Leahy Recommends Vermont Judge Christina Reiss For Vermont’s U.S. District Court Vacancy
WEDNESDAY – U.S. Senator Patrick Leahy (D-Vt.) Thursday recommended Vermont State Judge Christina Reiss of Essex Junction, Vt., to be the next judge on Vermont’s U.S. District Court.
If nominated by President Obama and confirmed by the Senate, Reiss would be the first woman to serve on Vermont’s federal district court. She would fill the vacancy created when Judge J. Garvan Murtha announced his intention to take senior status on Vermont’s U.S. District Court, opening the first such vacancy in Vermont in several years.
Reiss was appointed as a state judge in 2004 by Governor Jim Douglas (R), after having been a partner in two Vermont law firms. Her selection is the product of screenings conducted by Vermont’s Judicial Nominating Commission, whose members were appointed by Leahy, Sen. Bernie Sanders (I-Vt.) and the Vermont Bar Association. U.S. Rep. Peter Welch (D-Vt.) also had input during the selection process. Of the many applications received, the 9-member nonpartisan panel interviewed and vetted eight finalists, then recommended four to Leahy for consideration. By longstanding practice the senior senator of the President’s party recommends candidates for judicial vacancies to the President. Leahy is Vermont’s senior senator and also chairs the Senate Judiciary Committee, which first considers judicial nominations in the Senate.
Leahy said, “The breadth and depth of the field of applicants is a credit to our state and our legal community. The Commission did a superb job, and I thank them for their service.
“Judge Reiss is known for her strong intellect, diligence, and well-reasoned decisions. She has considerable criminal and civil experience. Before she was nominated to the state trial bench by Governor Douglas and confirmed unanimously, she had a successful private practice for more than a decade. She demonstrated in the interviews that she could relate to litigants of many backgrounds and that she has a keen understanding of the powerful role a judge plays in the lives of litigants who appear before her. She acknowledged how important it is for judges to possess humility and an understanding of the effects that legal rulings have on people’s lives.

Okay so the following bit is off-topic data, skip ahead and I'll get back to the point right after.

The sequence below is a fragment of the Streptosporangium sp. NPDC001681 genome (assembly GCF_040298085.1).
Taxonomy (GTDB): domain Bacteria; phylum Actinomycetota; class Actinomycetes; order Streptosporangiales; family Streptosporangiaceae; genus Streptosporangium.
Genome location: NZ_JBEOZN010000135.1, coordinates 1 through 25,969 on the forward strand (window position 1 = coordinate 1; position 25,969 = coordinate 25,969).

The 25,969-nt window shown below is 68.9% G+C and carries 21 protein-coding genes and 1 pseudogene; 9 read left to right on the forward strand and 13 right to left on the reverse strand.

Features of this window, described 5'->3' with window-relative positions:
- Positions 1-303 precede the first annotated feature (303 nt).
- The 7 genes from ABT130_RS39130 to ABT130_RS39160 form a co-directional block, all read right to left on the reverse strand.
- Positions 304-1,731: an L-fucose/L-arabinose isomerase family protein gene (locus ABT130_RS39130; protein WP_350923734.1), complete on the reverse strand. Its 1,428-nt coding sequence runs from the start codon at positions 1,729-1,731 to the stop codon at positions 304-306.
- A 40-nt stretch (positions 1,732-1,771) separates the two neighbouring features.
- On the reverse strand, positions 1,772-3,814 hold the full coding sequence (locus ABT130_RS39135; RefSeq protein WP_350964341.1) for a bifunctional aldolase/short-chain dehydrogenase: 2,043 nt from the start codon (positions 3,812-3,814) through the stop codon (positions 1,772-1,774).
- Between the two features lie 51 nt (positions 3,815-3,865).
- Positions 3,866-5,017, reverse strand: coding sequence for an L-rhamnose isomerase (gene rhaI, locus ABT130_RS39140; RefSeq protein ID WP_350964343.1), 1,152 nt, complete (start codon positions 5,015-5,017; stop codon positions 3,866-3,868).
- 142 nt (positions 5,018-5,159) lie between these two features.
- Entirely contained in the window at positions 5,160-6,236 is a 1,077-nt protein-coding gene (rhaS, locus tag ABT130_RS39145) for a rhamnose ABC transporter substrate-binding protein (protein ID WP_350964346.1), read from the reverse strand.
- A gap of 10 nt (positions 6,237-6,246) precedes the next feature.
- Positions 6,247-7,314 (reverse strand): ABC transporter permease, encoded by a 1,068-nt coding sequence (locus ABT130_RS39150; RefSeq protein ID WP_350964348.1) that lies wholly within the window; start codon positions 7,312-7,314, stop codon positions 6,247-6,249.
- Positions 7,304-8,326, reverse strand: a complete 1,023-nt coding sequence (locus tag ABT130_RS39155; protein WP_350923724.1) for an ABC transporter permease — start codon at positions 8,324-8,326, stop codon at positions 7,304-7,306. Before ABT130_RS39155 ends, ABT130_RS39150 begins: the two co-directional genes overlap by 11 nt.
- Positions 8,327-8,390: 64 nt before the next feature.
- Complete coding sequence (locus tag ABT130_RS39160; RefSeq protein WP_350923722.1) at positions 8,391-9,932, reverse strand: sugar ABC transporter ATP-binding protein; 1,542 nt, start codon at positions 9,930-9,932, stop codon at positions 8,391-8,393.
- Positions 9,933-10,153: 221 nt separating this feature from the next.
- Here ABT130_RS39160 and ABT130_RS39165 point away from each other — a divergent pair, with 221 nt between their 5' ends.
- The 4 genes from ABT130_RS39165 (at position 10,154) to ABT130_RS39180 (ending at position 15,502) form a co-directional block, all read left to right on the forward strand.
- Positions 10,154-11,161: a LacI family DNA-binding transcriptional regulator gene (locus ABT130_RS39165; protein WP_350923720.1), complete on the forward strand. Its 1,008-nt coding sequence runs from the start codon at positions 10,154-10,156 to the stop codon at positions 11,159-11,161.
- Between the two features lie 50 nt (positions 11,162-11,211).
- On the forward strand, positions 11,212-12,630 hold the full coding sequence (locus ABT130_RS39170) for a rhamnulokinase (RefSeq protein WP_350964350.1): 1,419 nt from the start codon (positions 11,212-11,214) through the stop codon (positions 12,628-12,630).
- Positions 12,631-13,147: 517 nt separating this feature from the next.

“Judge Reiss has served for more than four years on the state trial bench in Vermont. She has earned an excellent reputation among the advocates who have appeared before her, as well as among courthouse staff. As a testament to her reputation among her fellow judges, she was recently selected to be the presiding judge in Vermont’s busiest state courthouse this September. I hope that, instead, she will be headed to the federal courthouse in Rutland, Vermont, to serve as a United States District Court judge.”
Leahy had joined the late Senator Robert Stafford (R-Vt.) in putting together a merit commission for an earlier Vermont judicial vacancy, and Leahy also followed that practice since becoming Vermont’s senior senator. Merit commissions are not required, but Leahy said they work well in finding qualified candidates who are grounded by their experience in their communities. “The merit commission model is a good fit for our approach to government in Vermont,” he said, noting that on the Judiciary Committee it is also helpful when the chairman sets a constructive example like this for other senators and other states.
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Press ContactDavid Carle: 202-224-3693
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